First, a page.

Newly appointed Senator Victor Oh defended PM Harper’s move on the census

Before Senator Victor Oh was a Senator, he said “I believe voluntary information is more accurate than mandatory” regarding the mandatory long-form census versus the voluntary survey.

From the written record of the Standing Committee on Industry, Science and Technology.

Hon. Mauril Bélanger:
 
Sir, we verified with the United Way, and according to them, the data obtained by the long-form census, which has been mandatory up until now, is the only source of reliable and comprehensive data regarding individuals and families in the local neighbourhood communities. They want this to be maintained, to be able to continue doing community mapping not only in Peel, but they do it in Ottawa and in other communities as well.
 
My next question to you is on the accuracy. You said because the government will increase from 20% to 30% the number of people getting the long form, although it’s no longer mandatory, this will provide greater accuracy.
 
Mr. Victor Oh:
 
Yes, because I believe voluntary information is more accurate than mandatory.
 
—-
 
Mr. Victor Oh:
 
In my contact with the communities, the feedback I had was that this survey was not a big deal, and why do you make it so political? What the country should do now is focus on the economy and jobs. We should stay ahead of the G-7. The average person is not interested in why we’re sitting here today. I don’t think it’s important. I think the most important thing is the economy and job creation.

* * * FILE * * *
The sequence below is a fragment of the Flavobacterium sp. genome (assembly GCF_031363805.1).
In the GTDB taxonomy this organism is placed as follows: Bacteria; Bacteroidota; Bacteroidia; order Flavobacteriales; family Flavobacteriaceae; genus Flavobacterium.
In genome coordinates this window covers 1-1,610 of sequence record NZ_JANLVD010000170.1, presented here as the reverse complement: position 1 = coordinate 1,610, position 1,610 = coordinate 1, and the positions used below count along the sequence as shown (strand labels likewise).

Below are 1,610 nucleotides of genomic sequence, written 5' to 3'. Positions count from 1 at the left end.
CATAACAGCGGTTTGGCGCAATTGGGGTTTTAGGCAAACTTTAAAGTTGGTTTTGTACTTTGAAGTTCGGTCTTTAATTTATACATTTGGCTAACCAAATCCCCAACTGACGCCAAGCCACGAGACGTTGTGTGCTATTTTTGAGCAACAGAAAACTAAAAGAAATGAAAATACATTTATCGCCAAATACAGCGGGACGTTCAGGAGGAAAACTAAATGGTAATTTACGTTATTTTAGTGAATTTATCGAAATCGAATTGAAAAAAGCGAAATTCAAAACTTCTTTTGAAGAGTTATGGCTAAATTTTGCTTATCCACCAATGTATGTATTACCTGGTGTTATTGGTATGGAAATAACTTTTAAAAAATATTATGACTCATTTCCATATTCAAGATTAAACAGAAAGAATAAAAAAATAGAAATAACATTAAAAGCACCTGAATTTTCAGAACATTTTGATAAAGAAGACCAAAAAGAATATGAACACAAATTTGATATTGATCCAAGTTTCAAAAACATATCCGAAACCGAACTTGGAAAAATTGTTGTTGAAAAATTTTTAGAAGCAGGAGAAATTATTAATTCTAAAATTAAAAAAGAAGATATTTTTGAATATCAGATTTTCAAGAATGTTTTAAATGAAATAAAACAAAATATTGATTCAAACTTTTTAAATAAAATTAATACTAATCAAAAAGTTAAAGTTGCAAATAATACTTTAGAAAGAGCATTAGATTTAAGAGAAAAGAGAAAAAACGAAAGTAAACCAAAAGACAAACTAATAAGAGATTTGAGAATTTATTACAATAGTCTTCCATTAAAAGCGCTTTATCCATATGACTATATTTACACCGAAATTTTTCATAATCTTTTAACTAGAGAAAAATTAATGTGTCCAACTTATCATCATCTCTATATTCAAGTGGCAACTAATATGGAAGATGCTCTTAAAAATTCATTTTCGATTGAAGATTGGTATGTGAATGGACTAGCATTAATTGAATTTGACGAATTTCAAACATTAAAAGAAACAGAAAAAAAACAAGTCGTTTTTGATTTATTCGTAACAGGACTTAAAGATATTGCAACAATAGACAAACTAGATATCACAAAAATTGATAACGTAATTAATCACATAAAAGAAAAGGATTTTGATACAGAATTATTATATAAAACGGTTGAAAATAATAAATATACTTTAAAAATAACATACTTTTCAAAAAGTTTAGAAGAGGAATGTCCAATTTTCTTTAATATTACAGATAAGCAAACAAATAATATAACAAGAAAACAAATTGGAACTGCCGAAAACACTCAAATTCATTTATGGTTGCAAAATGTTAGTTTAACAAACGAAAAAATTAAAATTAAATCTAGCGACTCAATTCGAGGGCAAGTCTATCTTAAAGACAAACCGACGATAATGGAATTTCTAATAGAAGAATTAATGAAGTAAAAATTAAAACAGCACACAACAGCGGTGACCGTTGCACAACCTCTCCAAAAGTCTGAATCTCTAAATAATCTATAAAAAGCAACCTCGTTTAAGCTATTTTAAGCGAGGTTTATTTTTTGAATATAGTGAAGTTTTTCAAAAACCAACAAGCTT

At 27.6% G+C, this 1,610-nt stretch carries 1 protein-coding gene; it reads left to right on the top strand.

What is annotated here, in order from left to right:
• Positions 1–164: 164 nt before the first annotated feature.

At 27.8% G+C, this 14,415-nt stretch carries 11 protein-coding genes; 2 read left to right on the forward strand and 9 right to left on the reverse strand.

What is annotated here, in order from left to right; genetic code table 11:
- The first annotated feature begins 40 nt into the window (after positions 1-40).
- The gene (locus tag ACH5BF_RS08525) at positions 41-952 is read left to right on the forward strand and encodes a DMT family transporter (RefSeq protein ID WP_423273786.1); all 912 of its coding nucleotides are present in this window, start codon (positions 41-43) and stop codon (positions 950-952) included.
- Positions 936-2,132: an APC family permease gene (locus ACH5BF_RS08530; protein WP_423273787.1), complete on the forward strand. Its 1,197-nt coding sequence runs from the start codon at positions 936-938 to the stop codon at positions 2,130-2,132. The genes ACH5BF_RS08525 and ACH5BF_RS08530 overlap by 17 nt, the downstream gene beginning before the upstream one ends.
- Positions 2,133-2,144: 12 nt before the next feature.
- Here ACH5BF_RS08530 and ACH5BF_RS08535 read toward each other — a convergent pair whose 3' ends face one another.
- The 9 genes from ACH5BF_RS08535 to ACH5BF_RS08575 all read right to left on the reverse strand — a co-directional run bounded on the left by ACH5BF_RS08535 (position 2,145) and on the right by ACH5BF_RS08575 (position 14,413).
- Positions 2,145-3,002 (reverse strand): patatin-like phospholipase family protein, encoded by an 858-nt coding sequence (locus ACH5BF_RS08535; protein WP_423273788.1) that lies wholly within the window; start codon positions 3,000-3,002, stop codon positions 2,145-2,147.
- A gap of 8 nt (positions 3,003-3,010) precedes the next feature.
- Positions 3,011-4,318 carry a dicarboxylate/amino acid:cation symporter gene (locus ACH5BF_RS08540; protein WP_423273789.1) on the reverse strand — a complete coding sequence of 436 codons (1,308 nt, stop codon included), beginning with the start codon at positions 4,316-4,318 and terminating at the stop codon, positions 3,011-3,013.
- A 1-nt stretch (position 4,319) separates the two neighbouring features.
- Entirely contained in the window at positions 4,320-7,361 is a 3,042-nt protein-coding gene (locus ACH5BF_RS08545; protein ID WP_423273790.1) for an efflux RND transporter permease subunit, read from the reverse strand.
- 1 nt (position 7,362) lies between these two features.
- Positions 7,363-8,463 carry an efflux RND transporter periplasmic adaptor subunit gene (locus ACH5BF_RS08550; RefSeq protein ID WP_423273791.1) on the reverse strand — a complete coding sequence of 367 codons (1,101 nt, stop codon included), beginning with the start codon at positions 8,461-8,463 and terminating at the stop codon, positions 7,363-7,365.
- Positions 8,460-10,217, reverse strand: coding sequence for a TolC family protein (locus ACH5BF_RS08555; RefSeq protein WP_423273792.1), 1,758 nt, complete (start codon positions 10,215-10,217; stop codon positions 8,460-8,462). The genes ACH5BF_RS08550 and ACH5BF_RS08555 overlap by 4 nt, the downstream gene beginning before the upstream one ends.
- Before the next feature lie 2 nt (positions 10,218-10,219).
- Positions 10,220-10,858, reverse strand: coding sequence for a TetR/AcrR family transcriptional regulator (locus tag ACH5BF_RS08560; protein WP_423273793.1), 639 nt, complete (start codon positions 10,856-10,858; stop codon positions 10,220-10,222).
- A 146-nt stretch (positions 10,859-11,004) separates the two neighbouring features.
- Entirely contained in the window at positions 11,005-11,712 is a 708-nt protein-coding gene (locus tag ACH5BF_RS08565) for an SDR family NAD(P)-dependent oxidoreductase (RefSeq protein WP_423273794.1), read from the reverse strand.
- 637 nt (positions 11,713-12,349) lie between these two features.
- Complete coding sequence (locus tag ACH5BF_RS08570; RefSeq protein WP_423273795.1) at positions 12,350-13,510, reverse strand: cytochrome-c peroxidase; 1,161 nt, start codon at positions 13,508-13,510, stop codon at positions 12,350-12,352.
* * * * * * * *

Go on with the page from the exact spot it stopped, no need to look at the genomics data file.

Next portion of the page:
———-
 
Mr. Victor Oh (Honorary President of the Mississauga Chinese Business Association, Confederation of Greater Toronto Chinese Business Association):
 
Thank you very much for having me here today to explain my point of view.
 
Many countries in the world have taken on the mandatory census. I strongly believe our government has replaced the mandatory census with the voluntary national survey because we do not believe it is appropriate to compel Canadians to divulge extensive private and personal information. I do not believe Canadians should be forced under the threat of fines, jail, or both, to divulge the answers to certain intimate questions. I’m from Singapore, and jail is a no-no over there.